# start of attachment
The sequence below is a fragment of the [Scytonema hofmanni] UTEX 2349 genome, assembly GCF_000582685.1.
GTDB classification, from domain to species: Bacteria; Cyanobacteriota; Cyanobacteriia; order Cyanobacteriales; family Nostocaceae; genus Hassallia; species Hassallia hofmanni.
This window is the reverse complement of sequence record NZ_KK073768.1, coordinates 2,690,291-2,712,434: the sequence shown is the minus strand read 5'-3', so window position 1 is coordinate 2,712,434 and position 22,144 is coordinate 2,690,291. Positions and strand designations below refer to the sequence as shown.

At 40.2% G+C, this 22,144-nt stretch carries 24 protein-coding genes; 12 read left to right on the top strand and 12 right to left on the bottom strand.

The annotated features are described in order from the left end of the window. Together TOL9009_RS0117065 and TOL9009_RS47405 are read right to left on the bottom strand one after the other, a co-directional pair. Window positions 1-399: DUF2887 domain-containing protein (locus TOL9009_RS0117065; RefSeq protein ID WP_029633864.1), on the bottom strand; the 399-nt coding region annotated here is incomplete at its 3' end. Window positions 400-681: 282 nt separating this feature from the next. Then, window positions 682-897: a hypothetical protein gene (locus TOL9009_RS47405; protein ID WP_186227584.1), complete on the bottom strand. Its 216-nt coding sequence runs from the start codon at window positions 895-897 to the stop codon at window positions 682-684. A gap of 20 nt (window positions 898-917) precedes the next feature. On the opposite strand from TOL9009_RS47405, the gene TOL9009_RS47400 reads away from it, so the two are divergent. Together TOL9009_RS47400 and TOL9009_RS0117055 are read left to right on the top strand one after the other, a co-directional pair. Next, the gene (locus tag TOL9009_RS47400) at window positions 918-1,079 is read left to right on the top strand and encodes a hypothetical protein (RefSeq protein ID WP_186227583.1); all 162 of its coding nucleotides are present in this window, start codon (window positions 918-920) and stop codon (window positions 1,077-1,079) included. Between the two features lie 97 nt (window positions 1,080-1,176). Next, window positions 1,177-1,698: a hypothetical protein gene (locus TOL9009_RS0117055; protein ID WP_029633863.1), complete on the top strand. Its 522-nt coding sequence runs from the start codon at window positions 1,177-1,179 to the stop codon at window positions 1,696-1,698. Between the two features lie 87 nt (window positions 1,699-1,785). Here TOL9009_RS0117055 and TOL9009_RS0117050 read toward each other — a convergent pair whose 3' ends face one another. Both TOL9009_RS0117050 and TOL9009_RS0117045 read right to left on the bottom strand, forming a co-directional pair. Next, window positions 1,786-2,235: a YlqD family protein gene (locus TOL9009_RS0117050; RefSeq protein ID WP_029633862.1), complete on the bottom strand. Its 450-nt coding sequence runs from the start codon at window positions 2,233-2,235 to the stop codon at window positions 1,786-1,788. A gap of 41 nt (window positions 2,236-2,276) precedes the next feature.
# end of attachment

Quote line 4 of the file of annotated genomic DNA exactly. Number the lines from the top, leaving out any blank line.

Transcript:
At 40.2% G+C, this 22,144-nt stretch carries 24 protein-coding genes; 12 read left to right on the top strand and 12 right to left on the bottom strand.